Advanced Search
MyIDEAS: Login

The Effect of Farm Labor Organization on IPM Adoption. Empirical Evidence from Thailand

Contents:

Author Info

  • Beckmann, Volker
  • Irawan, Evi
  • Wesseler, Justus

Abstract

This paper examines the effect of labor organization on integrated pest management (IPM), using cross section data collected from a participatory farming system survey of 157 durian growers in Chanthaburi, Thailand, in 2005. In contrast to many studies of IPM adoption, this work uses the form of farm labor organization as an endogenous factor for identifying the rate of IPM adoption among durian growers. The instrumental variables method was employed to econometrically relate a set of alleged variables as instruments of labor organization to the rate of IPM adoption. Results show that, among others, farms employing hired labor have a significantly lower adoption rate of IPM.

Download Info

If you experience problems downloading a file, check if you have the proper application to view it first. In case of further problems read the IDEAS help page. Note that these files are not on the IDEAS site. Please be patient as the files may be large.
File URL: http://purl.umn.edu/55767
Download Restriction: no

Bibliographic Info

Paper provided by Humboldt University Berlin, Department of Agricultural Economics in its series Institutional Change in Agriculture and Natural Resources Discussion Papers with number 55767.

as in new window
Length:
Date of creation: 16 Dec 2009
Date of revision:
Handle: RePEc:ags:huiain:55767

Contact details of provider:
Postal: Philippstr. 13, 10115 Berlin
Phone: +49 (0)30 2093 6305
Fax: +49 (0)30 2093 6497
Web page: http://www.agrar.hu-berlin.de/fakultaet/departments/daoe
More information through EDIRC

Related research

Keywords: Labor Organization; IPM Adoption; 2SLS; Farm Labor; Agricultural Extension; Agricultural and Food Policy; Agricultural Finance; Consumer/Household Economics; Crop Production/Industries; Environmental Economics and Policy; Farm Management; Financial Economics; Food Consumption/Nutrition/Food Safety; Food Security and Poverty; Institutional and Behavioral Economics; International Development; Labor and Human Capital; Land Economics/Use; Political Economy; Production Economics; Research and Development/Tech Change/Emerging Technologies; Resource /Energy Economics and Policy; Q16; J2; J43;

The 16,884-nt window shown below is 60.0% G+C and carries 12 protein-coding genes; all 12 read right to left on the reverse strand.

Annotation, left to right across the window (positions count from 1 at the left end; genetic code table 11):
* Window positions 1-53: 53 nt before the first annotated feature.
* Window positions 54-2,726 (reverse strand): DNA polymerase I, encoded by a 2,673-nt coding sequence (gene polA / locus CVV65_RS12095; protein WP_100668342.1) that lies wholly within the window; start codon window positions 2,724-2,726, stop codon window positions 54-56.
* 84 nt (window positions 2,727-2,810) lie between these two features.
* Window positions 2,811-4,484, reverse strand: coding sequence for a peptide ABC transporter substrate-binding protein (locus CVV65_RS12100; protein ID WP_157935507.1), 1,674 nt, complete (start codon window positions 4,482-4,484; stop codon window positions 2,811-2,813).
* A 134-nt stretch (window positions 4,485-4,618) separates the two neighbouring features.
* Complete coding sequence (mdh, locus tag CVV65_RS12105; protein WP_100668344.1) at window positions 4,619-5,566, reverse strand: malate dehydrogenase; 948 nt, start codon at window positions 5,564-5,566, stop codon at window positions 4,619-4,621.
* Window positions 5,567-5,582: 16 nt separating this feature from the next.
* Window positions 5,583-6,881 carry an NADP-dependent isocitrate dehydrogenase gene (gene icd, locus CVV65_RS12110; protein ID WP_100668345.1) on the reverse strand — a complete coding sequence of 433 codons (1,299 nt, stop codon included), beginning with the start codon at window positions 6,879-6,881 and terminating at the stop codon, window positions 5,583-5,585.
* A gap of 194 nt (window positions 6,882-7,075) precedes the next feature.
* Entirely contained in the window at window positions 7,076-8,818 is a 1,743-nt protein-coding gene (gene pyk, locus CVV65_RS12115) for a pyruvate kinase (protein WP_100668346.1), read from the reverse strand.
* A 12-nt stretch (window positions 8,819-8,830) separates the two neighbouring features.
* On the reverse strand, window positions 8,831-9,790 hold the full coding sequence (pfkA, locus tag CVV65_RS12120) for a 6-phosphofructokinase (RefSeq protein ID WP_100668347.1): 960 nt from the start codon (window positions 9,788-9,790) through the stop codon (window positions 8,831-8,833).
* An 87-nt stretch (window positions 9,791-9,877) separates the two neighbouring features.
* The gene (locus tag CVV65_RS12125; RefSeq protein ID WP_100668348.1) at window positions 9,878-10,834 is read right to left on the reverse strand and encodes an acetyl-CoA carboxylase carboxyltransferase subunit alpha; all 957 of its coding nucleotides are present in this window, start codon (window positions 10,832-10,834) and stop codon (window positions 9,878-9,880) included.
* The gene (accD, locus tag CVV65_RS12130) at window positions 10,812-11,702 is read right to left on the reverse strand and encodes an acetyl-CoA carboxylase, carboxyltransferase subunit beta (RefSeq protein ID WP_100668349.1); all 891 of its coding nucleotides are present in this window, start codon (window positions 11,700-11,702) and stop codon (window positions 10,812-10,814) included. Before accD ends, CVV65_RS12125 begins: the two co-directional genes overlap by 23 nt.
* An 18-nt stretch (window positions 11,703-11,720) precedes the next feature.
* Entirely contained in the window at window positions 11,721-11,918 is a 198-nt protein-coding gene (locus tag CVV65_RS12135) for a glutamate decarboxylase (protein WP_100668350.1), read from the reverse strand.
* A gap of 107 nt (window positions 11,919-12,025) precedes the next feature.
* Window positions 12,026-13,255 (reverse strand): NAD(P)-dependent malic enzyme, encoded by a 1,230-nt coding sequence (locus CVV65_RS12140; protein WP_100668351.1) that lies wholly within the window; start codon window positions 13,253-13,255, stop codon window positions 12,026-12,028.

Other versions of this item:

Find related papers by JEL classification:

This paper has been announced in the following NEP Reports:

References

References listed on IDEAS
Please report citation or reference errors to , or , if you are the registered author of the cited work, log in to your RePEc Author Service profile, click on "citations" and make appropriate adjustments.:
as in new window
  1. Sunding, David & Zilberman, David, 2001. "The agricultural innovation process: Research and technology adoption in a changing agricultural sector," Handbook of Agricultural Economics, in: B. L. Gardner & G. C. Rausser (ed.), Handbook of Agricultural Economics, edition 1, volume 1, chapter 4, pages 207-261 Elsevier.
  2. Lex Borghans & Bas Weel, 2006. "The Division of Labour, Worker Organisation, and Technological Change," Economic Journal, Royal Economic Society, vol. 116(509), pages F45-F72, 02.
  3. Mahmoud, Chowdhury & Shively, Gerald, 2004. "Agricultural diversification and integrated pest management in Bangladesh," Agricultural Economics, Blackwell, vol. 30(3), pages 187-194, May.
  4. Ruerd Ruben & Gideon Kruseman & Arie Kuyvenhoven, 2006. "Strategies for sustainable intensification in East African highlands: labor use and input efficiency," Agricultural Economics, International Association of Agricultural Economists, vol. 34(2), pages 167-181, 03.
  5. Godtland, Erin & Sadoulet, Elisabeth & de Janvry, Alain & Murgai, Rinku & Ortiz, Oscar, 2003. "The Impact of Farmer-Field-Schools on Knowledge and Productivity: A Study of Potato Farmers in the Peruvian Andes," Department of Agricultural & Resource Economics, UC Berkeley, Working Paper Series qt8hp835xx, Department of Agricultural & Resource Economics, UC Berkeley.